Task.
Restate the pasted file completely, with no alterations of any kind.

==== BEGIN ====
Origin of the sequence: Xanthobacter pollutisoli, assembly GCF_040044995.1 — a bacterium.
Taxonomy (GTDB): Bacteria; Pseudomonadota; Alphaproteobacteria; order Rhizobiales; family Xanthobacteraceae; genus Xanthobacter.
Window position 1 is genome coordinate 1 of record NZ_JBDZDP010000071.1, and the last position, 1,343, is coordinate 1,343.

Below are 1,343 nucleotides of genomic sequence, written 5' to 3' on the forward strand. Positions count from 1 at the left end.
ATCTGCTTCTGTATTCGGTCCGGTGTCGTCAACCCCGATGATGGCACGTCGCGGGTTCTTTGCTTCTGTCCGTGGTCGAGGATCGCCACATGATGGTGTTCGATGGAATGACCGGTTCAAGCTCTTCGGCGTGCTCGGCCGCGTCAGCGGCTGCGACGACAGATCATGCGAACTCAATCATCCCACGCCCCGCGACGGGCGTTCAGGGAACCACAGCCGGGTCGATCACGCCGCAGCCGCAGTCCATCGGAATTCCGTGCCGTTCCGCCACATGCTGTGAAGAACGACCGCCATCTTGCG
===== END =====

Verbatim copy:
Origin of the sequence: Xanthobacter pollutisoli, assembly GCF_040044995.1 — a bacterium.
Taxonomy (GTDB): Bacteria; Pseudomonadota; Alphaproteobacteria; order Rhizobiales; family Xanthobacteraceae; genus Xanthobacter.
Window position 1 is genome coordinate 1 of record NZ_JBDZDP010000071.1, and the last position, 1,343, is coordinate 1,343.

Below are 1,343 nucleotides of genomic sequence, written 5' to 3' on the forward strand. Positions count from 1 at the left end.
ATCTGCTTCTGTATTCGGTCCGGTGTCGTCAACCCCGATGATGGCACGTCGCGGGTTCTTTGCTTCTGTCCGTGGTCGAGGATCGCCACATGATGGTGTTCGATGGAATGACCGGTTCAAGCTCTTCGGCGTGCTCGGCCGCGTCAGCGGCTGCGACGACAGATCATGCGAACTCAATCATCCCACGCCCCGCGACGGGCGTTCAGGGAACCACAGCCGGGTCGATCACGCCGCAGCCGCAGTCCATCGGAATTCCGTGCCGTTCCGCCACATGCTGTGAAGAACGACCGCCATCTTGCG